15. 15. Probing Force • Penetration of probe has been positively correlated with probing force. (Mombelli.A, 1986) • With forces up to 30g, the tip of probe seems to remain within the intact junctional epithelium (Armitage. G.C, 1994) • Forces up to 50g are necessary to diagnose periodontal osseous defects (Kalkwarf.K.L, 1986) 16Dr Ashish U. Bisane
  16. 16. Classification • First generation probes/ conventional • Second generation probes/pressure sensitive • Third generation probes/ computerized Standardization of probe tip (<1mm) and use of registration stents have been suggested to maintain reproducible angulations and reduce the error. (Badersten.A. 1984) 17Dr Ashish U. Bisane
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  18. 18. National Institute of Dental and Craniofacial Research (NIDCR) criteria for overcoming limitations of conventional periodontal probing (Parakkal. P.F, 1979) Limitation Conventional Probing NIDCR Criteria 1. Precision 1mm 0.1 mm 2. Range 12 mm 10 mm 3. Probing Force Non standardized Constant & Standardized 4. Applicability Non-invasive and easy to use Non-invasive , light weight and easy to use 5. Reach Easy to access any location around all teeth Easy to access any location around all teeth 6. Angulation Subjective A guidance system to ensure proper angulation. 7. Security Easily sterilized. Simple stainless steel instruments.. Complete sterilization of all the portions entering the mouth. No biohazard from material or electric shock. 8. Readout Depending upon voice dictation and recording in writing Direct electronic reading and digital output. 19Dr Ashish U. Bisane
  19. 19. Florida Probe System • Gibbs et al - developed Florida Probe System (Florida Probe Corporation) • Parts of Florida Probe System: 1. Probe handpiece 2. Digital readout 3. Foot switch 4. Computer interface 5. Computer • Probe tip - 0.4 mm in diameter. This probe tip reciprocates through a sleeve, and the edge of the sleeve provides a reference by which measurements are made. • These measurements are made electronically and transferred automatically to the computer when the foot switch is pressed. • Constant probing force is provided by coil spring inside the probe hand – piece and digital readout. 20Dr Ashish U. Bisane
  20. 20. Advantages 1. Constant probing force 2. Precise electronic measurement 3. Computer storage of data Disadvantages 1. Lack of tactile sensitivity - independent movement, which forces the operator to predetermine an insertion point and angle. 2. Use of a fixed force setting throughout the mouth, regardless of the site or inflammatory status, may generate inaccurate measurements or patient discomfort. 3. One common problem reported in different studies where the Florida Probe System has been compared with conventional probing is the underestimation of deep probing depths by the automated probe. (Perry. D.A. 1994) 21Dr Ashish U. Bisane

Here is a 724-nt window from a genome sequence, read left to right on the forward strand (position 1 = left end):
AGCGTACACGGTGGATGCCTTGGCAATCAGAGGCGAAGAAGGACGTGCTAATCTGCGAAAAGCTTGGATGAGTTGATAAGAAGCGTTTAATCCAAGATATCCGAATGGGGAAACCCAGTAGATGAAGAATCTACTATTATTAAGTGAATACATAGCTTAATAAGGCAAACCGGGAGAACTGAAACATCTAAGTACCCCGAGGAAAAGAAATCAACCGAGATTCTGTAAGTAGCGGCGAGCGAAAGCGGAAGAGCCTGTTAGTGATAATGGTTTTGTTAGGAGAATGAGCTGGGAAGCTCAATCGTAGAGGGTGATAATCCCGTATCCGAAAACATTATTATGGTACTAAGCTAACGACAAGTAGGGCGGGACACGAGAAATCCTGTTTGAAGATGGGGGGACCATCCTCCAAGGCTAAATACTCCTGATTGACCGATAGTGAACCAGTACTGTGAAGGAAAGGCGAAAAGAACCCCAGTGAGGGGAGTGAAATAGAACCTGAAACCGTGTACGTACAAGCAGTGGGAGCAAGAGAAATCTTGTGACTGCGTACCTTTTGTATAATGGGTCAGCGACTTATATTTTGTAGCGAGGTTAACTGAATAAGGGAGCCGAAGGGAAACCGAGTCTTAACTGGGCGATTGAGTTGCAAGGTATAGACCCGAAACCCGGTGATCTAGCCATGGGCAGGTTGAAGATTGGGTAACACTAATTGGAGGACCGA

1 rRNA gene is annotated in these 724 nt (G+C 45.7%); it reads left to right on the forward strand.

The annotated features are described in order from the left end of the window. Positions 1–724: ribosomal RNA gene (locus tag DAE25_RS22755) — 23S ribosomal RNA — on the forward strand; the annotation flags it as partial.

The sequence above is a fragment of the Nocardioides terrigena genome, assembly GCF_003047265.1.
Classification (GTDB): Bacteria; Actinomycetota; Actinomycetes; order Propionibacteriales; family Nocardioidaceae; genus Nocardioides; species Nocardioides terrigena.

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  23. 23. Florida Probe System to Record CAL • CALs are recorded relative to a fixed reference point, such as the occlusal surfaces of the teeth (Disk Probe) or a Prefabricated stent (Stent Probe). • These measurements are made sequentially over time, and thus differences in relative attachment levels at consecutive examinations must be calculated. 24Dr Ashish U. Bisane
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  25. 25. Florida PASHA Probe • Modification of Florida probe to detect CEJ. • Has a Modified Sleeve, which includes a prominent 0.125 mm edge to facilitate a “catch” of the CEJ. • The width of this edge is considered small enough not to interfere with probing depth measurement, offering clinicians to measure CAL and probing depth concurrently. • Reliably reproduces and identifies CEJ in human skulls (Preshaw.P.M, 1999) and shows promise in measuring CALs in humans (Karpinia. K, 2004) 26Dr Ashish U. Bisane
  26. 26. Toronto Automated Probe • The uses the occlusal-incisal surface to measure relative clinical attachment levels. (Mcculloch.C.A.1991) • The sulcus is probed with a 0.5mm nickel- titanium wire that is extended under air pressure. • It controls angular discrepancies by means of a mercury-tilt sensor that limits angulation within + 30 degrees, but it requires reproducible positioning of patient’s head and cannot easily measure 2nd and 3rd molars. 27Dr Ashish U. Bisane
  27. 27. Interprobe & Perioprobe • An electronic probe using an optical encoder transduction element - evaluated by Goodson and Kondon. • These authors reported somewhat higher reproducibility with the electronic probe compared to conventional probing and a correlation coefficient of 0.82 between the two different methods. • This probe has now been named Interprobe (Bausch and Lomb). • They provide constant probing force, computer storage of data, and precise electronic management of the resulting inflammation. • Clinical evaluations of these systems- reported slightly improved probing, although not clinically significant 28Dr Ashish U. Bisane